Friday, August 18, 2017

Accessible Number of the Day Board

Happy back to school friends! I hope all the back to school plans are coming together nicely. I've become quite a preschool super fan as I have been working with our new preschool teachers to get them ready. I've read a TON about our core standards, ECC early childhood skills and general education preschool. One of the activities that I collaborated on was an accessible number board. I started this project last year with one of our preschool teachers but was able to get it off the ground successfully in all of our preschool classes for this coming school year. This idea came from number of the day activities that happen in general ed preschool.
This number of the day board is easy to make accessible for preschoolers with vision impairments. I have to give major props to our faithful para who helped cut out fabric and worked to make this come to life. We took the APH Carousel of Textures and some fabric with good texture and cut out the numbers. Below is a picture of the numbers 1-9 in a variety of different textures. This is for our low vision students to feel the shape of the large print numbers. Note: number 6 is in a crazy visual pattern. This was from our prototype of numbers. Be careful with fabric patterns so they are not too overwhelming!

A ten frame with velcro (in each frame) and a Braille cell with velcro at each of the dot positions allow students to interact with each of the items. The picture shows orange and green smiley faces and stars that can go on the velcro spots for counting on the ten frame. The Braille cell has velcro attached so the teacher can attach dots to make different numbers in Braille. It also allows our Braille readers to make different numbers according to the selected number of the day. 

The picture below are the numbers in word form with bright colors and bold letters for contrast. 

The picture below is of sign language numbers. Now I know what some of you are thinking---why do we have sign language letters for students with vision impairments?  Well, as many of you know (or are learning...), some of our students with multiple impairments/ASDVI/deafblind use sign language to learn and/or communicate. That's why we added ASL numbers because we do have students that use sign numbers.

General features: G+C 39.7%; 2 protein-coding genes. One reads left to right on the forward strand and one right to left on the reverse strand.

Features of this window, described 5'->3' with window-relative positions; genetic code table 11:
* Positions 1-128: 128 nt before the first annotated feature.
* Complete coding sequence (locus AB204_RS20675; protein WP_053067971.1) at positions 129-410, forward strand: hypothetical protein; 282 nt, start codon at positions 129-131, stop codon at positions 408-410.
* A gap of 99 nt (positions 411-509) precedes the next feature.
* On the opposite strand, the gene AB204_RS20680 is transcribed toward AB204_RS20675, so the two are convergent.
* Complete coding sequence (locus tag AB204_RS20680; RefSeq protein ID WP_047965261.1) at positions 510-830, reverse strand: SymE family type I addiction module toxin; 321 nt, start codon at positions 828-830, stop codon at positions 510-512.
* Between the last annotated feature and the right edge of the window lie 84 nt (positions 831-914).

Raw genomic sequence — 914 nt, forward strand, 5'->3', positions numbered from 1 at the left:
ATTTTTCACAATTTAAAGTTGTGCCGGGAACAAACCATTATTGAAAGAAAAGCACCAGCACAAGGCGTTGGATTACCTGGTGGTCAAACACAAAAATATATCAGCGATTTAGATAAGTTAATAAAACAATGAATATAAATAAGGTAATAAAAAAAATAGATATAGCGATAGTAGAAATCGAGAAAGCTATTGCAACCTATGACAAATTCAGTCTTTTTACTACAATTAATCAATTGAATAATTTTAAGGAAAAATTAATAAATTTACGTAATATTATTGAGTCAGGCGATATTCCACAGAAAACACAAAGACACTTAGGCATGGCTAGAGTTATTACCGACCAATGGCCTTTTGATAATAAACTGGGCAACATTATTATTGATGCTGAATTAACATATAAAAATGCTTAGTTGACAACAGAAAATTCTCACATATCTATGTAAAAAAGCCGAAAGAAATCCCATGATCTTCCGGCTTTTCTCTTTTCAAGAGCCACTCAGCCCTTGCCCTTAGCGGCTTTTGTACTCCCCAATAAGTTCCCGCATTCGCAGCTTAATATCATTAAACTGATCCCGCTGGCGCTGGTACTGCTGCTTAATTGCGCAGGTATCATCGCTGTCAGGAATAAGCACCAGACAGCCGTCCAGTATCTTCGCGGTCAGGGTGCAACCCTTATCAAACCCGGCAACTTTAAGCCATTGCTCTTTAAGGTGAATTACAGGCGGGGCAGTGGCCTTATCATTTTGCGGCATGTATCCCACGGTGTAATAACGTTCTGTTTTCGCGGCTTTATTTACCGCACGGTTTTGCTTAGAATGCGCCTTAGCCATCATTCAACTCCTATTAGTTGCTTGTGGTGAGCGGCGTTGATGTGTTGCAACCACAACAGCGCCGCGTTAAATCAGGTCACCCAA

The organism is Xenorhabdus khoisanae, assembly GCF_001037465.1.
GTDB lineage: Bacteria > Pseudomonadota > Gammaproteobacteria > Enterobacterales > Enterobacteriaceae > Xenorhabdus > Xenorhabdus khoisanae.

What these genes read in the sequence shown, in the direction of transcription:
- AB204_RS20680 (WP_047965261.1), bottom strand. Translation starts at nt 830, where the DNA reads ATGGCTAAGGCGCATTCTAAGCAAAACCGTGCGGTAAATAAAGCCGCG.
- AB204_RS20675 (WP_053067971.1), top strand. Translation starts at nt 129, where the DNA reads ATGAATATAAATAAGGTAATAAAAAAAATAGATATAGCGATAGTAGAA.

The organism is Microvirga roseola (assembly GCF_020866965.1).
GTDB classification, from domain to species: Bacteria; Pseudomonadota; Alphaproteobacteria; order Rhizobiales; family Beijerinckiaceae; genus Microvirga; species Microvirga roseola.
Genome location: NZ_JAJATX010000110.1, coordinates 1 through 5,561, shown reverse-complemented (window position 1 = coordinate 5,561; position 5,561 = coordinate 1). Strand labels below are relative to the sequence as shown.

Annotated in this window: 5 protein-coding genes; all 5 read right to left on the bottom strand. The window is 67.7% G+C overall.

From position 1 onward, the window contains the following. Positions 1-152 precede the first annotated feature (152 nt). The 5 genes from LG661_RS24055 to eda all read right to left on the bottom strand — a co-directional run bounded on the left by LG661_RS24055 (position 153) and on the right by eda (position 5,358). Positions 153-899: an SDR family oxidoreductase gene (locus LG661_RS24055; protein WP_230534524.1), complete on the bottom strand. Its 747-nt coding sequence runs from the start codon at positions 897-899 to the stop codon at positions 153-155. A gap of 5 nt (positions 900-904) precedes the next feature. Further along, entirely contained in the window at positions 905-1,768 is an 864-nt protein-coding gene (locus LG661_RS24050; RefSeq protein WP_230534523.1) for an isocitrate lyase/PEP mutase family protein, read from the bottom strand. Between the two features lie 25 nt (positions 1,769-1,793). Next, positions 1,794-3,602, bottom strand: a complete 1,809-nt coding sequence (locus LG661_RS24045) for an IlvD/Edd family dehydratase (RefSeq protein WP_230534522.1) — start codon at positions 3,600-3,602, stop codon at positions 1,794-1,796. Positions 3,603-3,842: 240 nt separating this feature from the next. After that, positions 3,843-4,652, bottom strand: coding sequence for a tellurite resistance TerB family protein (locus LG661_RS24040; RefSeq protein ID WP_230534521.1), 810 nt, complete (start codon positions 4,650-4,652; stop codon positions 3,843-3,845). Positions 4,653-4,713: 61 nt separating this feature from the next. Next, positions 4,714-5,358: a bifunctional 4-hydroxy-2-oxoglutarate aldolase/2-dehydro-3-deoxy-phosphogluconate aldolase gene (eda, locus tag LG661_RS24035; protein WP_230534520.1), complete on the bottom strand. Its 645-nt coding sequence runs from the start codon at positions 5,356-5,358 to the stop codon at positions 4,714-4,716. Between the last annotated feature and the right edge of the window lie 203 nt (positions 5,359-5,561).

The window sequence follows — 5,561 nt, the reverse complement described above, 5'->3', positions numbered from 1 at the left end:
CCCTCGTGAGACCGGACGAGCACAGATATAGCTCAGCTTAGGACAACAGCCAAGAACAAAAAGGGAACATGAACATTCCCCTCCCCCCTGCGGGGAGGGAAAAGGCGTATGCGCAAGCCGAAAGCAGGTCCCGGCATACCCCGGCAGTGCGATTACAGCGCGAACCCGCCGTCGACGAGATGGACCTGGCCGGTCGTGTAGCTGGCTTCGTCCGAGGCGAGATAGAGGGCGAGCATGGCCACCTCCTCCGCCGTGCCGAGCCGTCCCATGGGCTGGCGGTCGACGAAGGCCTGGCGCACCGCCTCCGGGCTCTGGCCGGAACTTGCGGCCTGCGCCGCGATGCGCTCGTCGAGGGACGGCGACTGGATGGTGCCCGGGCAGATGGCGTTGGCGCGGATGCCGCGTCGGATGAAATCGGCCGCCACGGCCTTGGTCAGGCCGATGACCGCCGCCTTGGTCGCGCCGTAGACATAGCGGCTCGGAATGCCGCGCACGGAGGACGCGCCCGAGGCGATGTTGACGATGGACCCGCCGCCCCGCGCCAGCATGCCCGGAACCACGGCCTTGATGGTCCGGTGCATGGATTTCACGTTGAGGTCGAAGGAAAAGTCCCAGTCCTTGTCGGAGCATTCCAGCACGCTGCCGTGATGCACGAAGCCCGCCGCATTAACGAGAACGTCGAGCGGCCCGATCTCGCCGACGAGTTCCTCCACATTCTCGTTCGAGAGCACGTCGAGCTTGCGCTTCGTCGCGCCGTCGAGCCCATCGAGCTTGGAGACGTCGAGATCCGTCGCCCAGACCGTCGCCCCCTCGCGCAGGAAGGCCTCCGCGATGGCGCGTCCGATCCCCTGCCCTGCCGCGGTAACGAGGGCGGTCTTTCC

Our next picture below is our large print numbers in print (so there is the line going through them as if writing on lined paper). That is for practice as our students with low vision can trace with white board markers and for addition or number play. We made sure to use a nice bold number large enough that is easily read by our students with low vision. 

The last two pictures are of a traditional number line and an area to practice tally marks. We added yarn using hot glue for a textured number line with Braille labels over each number to make is accessible for our students with no vision. The tally marks area allow our students to practice tallying. We also used Wikki Stix for our students with no vision so they can do tally practice, too. 

Lastly, we used our trusty Invisiboard (I swear I have a million purposes for this thing!) to put it all on. We cut off one of the folds. The black background made the perfect backdrop for our board. We added velcro to the back of all the number items so we can easily interchange the numbers and items. Remember to keep the layout the same each time you change the number to make it easier to anticipate each activity of the number board. I also made a print out with bold lines (for contrast) that my teachers print out this year so each student can do desk work with the number of the day. The longest part of this activity was cutting out letters BUT you can also use a Cricut and it takes no time at all! I made sure that I brought mine down so we can whip it out for all my teachers since so many will be making these. We laminated everything (be careful with laminating as sometimes it makes for a nasty glare). You can also use non-glare laminate (I have purchased it and it works pretty nice). Happy back to school! Good luck! I'll post more ideas from back to school prepping soon.